We always appreciate volunteers for field trips. Actually, we depend on our wonderful field trip volunteers in many ways. For trips to Denver or other outlying areas, we usually use a district school bus. However, with visits that are more localized, we need volunteers to drive and supervise small groups of children. For these opportunities, a copy of your insurance and driver’s license is required to be on file in the office (see Hope for paperwork).

All volunteers are required to have completed background checks before they can volunteer with children. This is true for our Outdoor Ed trips that will happen in mid September so it is best to start getting your background checks now. Click on the volunteer link to get started.  We will be contacted when your check is complete. 

We also respectfully request that when volunteering, younger siblings are not brought along, either in the classroom or on field trips. Often a younger sibling can pull attention away from a parent who is there to support, supervise and enrich the experience of the students. Thank you for understanding.

If work or younger siblings prevent you from volunteering in the classroom or on field trips, there will always be opportunities to help out at home with prep. work, book orders, or other special events.

Do kindergarteners go on field trips?

Yes! We will regularly be walking to the Meadows Branch of the Boulder Public Library, as well as visiting the pond at Burke Park. Many of you have already signed the permission form that allows us to walk there as well as the option of visiting the Meadow Shopping Plaza. This is a one time form that is good for the entire school year.

For other trips, we will send home a standard school district permission form describing the specific event, fees and other requirements. Permission forms will need to be signed and returned by the day of the trip for your child to participate. Volunteers need to have a background check completed before being allowed to join us on any school trip.

While we often rely on parent volunteers during field trips we kindly request that younger siblings do not join us, as they can often require attention away from the students that you are there to supervise and support.

For some trips we travel by school bus but sometimes we need drivers to help transport students. When parents volunteer to drive, we will need to know the number of seatbelts/spaces available for children in each vehicle (front seats for adults only). Drivers are also required to fill out a specific form and to provide evidence of a license and insurance. Please be sure to do this in the front office well before the field trip. Children will also need to have their car seats brought into the building and clearly labeled for use in private vehicles.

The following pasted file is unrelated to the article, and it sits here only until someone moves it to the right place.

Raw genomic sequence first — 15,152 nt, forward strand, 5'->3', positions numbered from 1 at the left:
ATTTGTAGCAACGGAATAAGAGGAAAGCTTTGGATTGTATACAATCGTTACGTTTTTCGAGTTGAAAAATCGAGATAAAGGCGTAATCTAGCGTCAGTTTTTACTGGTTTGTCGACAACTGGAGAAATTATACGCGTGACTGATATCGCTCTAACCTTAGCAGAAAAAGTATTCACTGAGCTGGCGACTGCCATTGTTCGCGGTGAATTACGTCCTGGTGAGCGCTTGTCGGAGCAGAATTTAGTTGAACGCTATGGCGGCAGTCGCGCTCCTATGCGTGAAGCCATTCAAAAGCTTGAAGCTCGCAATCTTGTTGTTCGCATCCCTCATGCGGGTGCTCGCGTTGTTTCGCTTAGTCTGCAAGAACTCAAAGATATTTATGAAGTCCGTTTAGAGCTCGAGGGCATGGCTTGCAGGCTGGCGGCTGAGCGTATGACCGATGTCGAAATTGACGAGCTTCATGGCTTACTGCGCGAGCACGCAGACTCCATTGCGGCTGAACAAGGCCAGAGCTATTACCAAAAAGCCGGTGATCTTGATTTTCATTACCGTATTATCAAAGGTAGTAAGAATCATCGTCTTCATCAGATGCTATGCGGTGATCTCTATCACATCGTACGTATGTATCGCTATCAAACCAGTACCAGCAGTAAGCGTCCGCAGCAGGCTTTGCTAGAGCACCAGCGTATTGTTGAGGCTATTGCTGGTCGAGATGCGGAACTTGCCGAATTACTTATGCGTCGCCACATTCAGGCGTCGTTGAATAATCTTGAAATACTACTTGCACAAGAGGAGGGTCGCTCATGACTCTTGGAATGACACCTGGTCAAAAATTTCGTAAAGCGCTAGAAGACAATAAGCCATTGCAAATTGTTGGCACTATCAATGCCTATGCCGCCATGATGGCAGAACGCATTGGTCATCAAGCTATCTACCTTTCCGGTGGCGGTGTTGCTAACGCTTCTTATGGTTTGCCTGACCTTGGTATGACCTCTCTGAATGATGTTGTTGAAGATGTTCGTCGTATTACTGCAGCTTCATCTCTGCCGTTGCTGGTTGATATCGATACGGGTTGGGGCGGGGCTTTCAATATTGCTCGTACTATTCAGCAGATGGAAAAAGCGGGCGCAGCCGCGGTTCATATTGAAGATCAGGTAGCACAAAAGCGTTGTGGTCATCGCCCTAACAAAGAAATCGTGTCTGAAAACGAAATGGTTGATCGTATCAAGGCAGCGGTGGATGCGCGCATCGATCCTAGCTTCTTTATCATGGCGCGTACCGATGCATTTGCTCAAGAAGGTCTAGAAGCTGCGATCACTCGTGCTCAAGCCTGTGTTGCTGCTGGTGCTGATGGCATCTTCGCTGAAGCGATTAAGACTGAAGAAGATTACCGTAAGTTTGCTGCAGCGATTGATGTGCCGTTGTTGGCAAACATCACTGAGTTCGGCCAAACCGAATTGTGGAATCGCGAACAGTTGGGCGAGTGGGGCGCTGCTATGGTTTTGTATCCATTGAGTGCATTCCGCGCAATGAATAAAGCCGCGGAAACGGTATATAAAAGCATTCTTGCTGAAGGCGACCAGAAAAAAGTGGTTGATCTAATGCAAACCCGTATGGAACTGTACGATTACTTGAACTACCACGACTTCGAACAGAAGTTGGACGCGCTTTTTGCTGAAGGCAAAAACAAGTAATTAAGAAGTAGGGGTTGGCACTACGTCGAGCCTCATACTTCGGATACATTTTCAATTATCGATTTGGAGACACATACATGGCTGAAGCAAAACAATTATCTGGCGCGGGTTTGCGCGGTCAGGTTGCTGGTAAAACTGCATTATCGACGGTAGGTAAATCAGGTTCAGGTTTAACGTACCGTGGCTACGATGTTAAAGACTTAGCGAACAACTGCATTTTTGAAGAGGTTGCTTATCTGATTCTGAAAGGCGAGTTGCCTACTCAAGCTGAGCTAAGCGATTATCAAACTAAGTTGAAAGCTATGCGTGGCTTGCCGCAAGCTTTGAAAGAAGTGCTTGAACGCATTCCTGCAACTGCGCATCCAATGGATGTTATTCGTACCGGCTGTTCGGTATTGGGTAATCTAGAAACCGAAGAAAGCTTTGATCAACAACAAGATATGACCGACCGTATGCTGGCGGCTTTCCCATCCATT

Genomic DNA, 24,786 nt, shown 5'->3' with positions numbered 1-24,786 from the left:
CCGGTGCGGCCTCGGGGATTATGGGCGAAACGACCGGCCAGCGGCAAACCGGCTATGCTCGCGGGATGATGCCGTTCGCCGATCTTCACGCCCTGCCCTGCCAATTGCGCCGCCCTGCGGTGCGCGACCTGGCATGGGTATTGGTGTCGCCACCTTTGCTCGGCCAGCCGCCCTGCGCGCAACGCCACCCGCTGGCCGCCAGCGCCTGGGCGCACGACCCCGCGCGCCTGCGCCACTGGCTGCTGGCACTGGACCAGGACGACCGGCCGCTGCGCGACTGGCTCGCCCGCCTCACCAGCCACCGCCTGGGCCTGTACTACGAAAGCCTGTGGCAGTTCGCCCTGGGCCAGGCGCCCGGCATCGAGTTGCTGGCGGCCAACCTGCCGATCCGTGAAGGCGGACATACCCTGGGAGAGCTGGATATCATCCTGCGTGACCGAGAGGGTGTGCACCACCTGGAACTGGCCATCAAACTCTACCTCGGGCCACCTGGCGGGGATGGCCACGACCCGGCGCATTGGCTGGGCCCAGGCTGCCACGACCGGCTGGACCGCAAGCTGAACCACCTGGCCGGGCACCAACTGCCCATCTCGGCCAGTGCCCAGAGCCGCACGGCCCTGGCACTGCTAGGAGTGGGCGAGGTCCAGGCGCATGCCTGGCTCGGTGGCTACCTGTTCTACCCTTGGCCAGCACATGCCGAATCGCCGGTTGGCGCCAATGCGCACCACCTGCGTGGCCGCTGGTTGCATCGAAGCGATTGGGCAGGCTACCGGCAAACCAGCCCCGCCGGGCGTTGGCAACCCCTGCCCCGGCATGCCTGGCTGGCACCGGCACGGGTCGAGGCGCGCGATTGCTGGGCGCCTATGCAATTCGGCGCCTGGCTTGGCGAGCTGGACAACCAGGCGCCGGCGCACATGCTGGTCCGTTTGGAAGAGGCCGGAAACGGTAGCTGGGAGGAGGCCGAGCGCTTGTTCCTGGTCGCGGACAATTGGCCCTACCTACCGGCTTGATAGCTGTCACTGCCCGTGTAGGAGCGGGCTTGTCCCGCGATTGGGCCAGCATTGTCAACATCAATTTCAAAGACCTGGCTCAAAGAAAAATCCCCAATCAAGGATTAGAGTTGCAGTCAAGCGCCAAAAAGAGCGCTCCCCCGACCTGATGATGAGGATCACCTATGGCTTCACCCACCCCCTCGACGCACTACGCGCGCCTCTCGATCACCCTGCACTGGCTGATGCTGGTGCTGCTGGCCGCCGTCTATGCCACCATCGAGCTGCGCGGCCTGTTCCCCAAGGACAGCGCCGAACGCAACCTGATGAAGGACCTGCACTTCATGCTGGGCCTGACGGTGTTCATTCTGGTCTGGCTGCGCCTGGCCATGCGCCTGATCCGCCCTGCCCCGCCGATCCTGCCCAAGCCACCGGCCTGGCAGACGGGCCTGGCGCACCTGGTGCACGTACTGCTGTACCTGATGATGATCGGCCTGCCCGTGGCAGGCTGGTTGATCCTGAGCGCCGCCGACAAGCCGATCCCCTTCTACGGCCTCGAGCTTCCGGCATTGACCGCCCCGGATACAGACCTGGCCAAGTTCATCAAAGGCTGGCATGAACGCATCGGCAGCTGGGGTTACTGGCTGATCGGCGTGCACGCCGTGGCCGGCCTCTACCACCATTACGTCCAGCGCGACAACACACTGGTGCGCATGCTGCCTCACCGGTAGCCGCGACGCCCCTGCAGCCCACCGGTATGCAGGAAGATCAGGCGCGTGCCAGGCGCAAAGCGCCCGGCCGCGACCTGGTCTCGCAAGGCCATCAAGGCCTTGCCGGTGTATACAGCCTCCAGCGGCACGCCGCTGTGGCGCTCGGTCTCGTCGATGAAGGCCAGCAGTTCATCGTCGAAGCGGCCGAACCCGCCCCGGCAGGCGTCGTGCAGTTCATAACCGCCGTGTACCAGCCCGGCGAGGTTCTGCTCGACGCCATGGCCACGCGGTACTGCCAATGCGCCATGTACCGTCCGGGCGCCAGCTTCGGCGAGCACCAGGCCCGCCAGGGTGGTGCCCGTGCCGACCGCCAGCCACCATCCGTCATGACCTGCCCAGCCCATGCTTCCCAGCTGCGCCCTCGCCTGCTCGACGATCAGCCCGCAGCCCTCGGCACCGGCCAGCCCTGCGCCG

Why do we have to clean classrooms?

In order to have small class sizes we have had to make some creative budgeting choices. One of these is to have less custodial staff than would be needed to clean every space in our school. This means we need you to help clean our classrooms. There is an option to pay for cleaning but this does not mean the class will be cleaned. If everyone paid for cleaning it would be impossible for D and Zac (our custodians) to physically be able to get to each classroom. So know that by paying, you are definitely helping us to get more cleaning supplies but we may not actually get a clean room. We also find that the ownership and sense of community that is built by taking turns cleaning our classrooms is hard to replace. The students know where everything goes and you get to experience a piece of their lives that you may not get to share otherwise. Thank you for volunteering in this way in advance!

Can my child bring toys to school? Do you have “Show and Tell”?

We regularly share “news”, when children speak in turn of how their day went and what they are looking forward to, or special events (Grandma visiting, a loose tooth…). Students also have the opportunity to share work and creations throughout the day. If there is a special item your child wishes to bring, please check with your teacher first. If students bring in something connected to a topic of study, the teacher may request to arrange for a display space so that classmates may examine it during the day.

Sometimes a child may wish to bring a “stuffie” as an item of security or comfort. Stuffed, huggable comfort toys are welcome. Please just make sure stuffies are quiet, without distracting features that light up or make noise.

Bringing toys from home is not allowed. Teachers cannot take responsibility for toys brought from home and we will ask parents to help their child if something should get misplaced. Unfortunately, toys can also cause hurt feelings and other social struggles at school. Thank you for keeping these at home.

In general, if an item brought from home becomes distracting, we ask that it stays at home, otherwise we welcome whatever makes your child feel comfortable.

Is there homework in Kindergarten?